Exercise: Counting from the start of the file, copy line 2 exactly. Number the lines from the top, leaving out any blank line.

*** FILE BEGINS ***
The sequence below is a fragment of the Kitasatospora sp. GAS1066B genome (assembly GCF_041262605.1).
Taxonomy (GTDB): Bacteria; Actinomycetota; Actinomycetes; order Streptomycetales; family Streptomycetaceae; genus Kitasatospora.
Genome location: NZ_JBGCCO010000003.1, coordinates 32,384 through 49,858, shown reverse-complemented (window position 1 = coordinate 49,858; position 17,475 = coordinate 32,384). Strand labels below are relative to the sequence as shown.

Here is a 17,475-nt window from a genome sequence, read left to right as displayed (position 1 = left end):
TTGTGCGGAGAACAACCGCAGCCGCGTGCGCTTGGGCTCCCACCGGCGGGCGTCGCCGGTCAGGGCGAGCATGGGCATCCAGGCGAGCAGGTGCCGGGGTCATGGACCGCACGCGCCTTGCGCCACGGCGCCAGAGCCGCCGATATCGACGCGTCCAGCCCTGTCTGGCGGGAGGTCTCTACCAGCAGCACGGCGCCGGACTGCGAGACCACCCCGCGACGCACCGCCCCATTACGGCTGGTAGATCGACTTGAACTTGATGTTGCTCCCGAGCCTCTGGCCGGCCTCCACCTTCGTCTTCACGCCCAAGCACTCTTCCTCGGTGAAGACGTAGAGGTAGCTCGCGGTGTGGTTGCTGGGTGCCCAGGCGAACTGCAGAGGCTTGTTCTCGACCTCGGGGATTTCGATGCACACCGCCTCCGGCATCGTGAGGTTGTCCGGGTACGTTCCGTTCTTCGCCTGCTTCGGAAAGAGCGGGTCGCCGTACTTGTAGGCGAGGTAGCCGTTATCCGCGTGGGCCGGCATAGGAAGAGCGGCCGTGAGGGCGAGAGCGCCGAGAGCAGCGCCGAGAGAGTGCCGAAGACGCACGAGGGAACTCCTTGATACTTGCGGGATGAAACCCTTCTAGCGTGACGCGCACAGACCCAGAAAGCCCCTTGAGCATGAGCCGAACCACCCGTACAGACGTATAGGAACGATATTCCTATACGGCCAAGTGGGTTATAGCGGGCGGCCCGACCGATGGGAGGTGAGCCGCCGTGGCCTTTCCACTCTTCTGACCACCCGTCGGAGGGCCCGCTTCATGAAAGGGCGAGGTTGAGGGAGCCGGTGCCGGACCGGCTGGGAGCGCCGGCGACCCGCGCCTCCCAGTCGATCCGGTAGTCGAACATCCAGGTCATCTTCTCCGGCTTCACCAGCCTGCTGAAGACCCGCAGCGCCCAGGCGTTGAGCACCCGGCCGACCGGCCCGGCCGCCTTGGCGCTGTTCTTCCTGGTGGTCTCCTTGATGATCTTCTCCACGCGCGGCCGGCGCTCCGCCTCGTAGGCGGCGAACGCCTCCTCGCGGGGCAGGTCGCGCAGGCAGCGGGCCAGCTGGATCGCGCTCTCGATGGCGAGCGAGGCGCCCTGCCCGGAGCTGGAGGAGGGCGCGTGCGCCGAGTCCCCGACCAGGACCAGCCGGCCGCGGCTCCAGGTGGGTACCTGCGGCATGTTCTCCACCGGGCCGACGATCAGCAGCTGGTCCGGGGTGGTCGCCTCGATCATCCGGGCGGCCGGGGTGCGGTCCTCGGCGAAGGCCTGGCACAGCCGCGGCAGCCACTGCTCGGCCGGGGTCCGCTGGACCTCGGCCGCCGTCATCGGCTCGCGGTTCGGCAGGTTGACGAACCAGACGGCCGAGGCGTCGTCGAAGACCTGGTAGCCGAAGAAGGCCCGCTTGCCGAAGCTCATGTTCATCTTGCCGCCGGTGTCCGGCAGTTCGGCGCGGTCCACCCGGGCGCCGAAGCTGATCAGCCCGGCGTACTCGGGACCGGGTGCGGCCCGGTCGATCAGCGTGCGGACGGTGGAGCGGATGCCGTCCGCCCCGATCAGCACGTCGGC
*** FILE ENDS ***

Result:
Taxonomy (GTDB): Bacteria; Actinomycetota; Actinomycetes; order Streptomycetales; family Streptomycetaceae; genus Kitasatospora.